Making Strides Against Breast Cancer

Nearly 700 St. John’s representatives participated in the 10th annual Making Strides Against Breast Cancer walk. They took part in the 5-mile walk west down Queens Boulevard on Sunday.

The event, which raised money for breast cancer research and awareness, was held at Queens Borough Hall. There was a breakfast and special blessing held on campus prior to the walk. Bus transportation between Alumni Hall and the walk site was provided for St. John’s participants.

Some were walking solely to support the cause, while others like physician assistant major Tara Barnes had a more personal connection. Barnes’s aunt is a breast cancer survivor. "If it wasn’t for fundraisers like this, I don’t think she would’ve survived,"said Barnes.

This is the fourth year the University has participated in the event. So far, St. John’s has raised a total of $70,000, and over $17,000 this year.

"We’re part of the Queens community and we felt this is what we should do,’ said University Committees Co-Chair Janice Owens-Stauntoa. "It’s also part of our Vincentian mission."

More than 30 student organizations took part in the walk including Greek organizations, honor societies, cultural organizations, academic organizations, the athletic department and a host of others. "I don’t think we’ve had this many groups come out, which is nice to see," said Community Relations Associate Robert Carr.

Many people said they participated because it was for a good cause. "When you see everyone coming together to support a good cause, you forget about being tired," said Golnaz Adalbi, also a physician assistant major. Adalbi, whose friend is a breast cancer survivor, stressed the message of unity. "Everyone is so busy during the week that they don’t have time for anything," said Adalbi. "It’s good to see everyone unite to focus on a common goal."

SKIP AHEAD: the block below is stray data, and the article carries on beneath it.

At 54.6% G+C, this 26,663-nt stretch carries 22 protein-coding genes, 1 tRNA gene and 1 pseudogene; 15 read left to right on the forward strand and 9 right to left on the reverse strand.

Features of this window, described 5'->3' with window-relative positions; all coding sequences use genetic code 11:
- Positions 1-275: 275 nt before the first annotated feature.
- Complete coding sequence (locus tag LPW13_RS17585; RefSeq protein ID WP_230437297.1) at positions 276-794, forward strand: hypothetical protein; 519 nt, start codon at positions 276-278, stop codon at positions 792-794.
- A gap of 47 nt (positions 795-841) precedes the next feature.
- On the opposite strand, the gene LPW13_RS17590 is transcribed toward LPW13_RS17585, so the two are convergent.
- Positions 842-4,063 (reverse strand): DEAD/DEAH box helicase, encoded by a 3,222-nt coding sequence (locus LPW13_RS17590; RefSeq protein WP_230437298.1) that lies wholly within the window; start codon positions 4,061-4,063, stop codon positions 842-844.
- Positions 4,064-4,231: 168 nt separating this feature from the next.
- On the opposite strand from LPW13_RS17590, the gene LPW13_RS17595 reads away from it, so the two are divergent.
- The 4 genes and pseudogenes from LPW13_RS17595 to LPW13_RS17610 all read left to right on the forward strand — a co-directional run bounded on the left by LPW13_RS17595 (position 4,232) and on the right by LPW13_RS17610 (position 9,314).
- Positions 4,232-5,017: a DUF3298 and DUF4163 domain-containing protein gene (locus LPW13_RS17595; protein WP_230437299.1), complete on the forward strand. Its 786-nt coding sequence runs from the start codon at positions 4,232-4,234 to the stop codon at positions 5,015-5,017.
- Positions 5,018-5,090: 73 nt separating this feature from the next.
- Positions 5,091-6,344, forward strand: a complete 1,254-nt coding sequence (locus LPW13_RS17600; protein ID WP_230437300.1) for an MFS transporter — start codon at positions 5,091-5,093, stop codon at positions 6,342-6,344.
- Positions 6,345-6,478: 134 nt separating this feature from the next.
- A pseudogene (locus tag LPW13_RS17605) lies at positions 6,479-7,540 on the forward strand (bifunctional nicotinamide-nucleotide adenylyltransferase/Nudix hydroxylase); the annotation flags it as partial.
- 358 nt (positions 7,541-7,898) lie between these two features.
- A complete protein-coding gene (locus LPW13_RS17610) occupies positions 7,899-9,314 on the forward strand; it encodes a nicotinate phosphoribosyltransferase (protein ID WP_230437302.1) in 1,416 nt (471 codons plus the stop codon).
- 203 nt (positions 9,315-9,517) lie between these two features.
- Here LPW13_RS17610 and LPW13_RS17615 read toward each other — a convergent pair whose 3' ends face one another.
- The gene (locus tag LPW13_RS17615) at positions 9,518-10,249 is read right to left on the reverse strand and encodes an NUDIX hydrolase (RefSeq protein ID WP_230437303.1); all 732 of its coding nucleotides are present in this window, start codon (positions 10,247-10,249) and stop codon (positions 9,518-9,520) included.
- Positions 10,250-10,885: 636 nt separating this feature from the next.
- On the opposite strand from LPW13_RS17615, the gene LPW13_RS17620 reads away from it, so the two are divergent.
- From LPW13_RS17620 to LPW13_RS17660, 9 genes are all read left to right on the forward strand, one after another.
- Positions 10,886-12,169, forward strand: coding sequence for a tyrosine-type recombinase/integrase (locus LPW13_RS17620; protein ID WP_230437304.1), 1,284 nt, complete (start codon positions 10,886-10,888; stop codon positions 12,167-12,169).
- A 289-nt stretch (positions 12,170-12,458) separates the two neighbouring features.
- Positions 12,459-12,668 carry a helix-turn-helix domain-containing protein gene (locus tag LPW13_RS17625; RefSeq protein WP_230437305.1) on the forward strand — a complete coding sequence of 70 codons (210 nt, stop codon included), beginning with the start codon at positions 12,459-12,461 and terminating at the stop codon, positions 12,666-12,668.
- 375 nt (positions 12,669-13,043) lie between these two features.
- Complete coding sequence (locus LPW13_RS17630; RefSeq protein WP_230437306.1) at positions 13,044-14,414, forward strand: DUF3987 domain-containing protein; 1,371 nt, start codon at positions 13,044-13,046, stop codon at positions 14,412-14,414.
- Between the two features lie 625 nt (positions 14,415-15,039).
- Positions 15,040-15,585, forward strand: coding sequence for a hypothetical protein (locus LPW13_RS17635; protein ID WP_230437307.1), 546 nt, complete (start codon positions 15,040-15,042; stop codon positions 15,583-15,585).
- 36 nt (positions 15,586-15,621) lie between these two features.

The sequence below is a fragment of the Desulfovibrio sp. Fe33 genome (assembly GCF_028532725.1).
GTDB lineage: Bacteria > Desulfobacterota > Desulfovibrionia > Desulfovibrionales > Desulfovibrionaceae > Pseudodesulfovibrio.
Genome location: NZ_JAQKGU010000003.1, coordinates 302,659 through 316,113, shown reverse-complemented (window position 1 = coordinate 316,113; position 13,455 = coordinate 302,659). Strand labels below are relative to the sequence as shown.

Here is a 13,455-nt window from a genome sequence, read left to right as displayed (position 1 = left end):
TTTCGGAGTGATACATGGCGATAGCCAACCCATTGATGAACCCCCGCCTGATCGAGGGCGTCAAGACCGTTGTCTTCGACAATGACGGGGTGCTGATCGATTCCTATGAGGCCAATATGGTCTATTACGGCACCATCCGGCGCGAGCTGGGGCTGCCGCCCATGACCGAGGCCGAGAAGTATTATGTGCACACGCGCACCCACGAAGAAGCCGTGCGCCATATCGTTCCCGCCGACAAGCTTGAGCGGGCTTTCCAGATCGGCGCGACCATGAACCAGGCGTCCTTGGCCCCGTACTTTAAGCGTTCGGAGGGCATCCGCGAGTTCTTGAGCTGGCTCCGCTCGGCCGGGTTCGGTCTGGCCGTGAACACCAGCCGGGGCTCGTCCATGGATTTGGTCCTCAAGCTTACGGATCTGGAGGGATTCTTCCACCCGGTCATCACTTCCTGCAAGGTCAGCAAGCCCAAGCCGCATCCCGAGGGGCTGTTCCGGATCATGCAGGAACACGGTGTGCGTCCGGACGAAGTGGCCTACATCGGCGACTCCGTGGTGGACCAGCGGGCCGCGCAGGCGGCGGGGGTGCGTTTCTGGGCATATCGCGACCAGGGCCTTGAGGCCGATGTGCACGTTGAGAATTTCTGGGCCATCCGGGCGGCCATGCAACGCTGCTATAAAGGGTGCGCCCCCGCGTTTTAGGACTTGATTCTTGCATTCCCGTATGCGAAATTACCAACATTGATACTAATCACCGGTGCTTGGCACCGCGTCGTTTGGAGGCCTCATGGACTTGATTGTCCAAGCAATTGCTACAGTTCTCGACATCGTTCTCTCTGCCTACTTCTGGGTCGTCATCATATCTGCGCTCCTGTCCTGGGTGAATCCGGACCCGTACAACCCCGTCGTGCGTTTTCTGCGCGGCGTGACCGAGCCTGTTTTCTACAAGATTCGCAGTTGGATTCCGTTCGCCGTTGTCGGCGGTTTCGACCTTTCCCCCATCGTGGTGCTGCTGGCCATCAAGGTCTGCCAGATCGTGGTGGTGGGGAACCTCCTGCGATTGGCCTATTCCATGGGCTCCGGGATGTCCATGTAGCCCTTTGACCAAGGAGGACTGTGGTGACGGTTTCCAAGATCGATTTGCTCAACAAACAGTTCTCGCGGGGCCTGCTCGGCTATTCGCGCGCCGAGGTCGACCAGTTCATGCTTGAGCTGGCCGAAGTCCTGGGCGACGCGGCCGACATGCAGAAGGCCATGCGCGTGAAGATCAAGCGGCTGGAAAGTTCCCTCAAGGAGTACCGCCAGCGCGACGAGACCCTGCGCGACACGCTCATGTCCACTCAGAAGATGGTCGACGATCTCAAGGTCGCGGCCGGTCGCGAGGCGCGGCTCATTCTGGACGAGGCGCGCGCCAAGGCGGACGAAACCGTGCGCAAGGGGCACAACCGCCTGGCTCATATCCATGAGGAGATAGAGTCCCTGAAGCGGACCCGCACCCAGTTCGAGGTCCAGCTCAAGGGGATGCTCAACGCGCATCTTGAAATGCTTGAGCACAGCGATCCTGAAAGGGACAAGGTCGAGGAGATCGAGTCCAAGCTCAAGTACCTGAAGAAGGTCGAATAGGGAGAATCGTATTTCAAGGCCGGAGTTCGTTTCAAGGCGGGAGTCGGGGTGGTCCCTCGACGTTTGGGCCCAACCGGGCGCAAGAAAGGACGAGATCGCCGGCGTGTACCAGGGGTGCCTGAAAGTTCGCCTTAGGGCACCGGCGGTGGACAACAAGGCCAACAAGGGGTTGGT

The money raised from the Making Strides event will be used by the American Cancer Society to fund breast cancer programs and services. These services include research, treatment, testing, advocacy and risk reduction.

While the rate of breast cancer occurrences have continued to increase at around two percent a year, the rate of death from breast cancer has been declining. In 2003, it is estimated that about 39,800 women and 400 men will die of breast cancer.

After non-melanoma skin cancers, breast cancer is the most common cancer among women. It is also the second leading cause of cancer deaths in women, exceeded only by lung cancer. According to the American Cancer Society website, an estimated 211,300 cases of invasive breast cancer will be diagnosed among women in the United States in 2003.

Students can continue to bring in pledge forms to Newman Hall Room 155 if they have not yet done so. Also, anyone interested in being on the committee for next year’s event should call the Office of Community Relations at ext. 1941.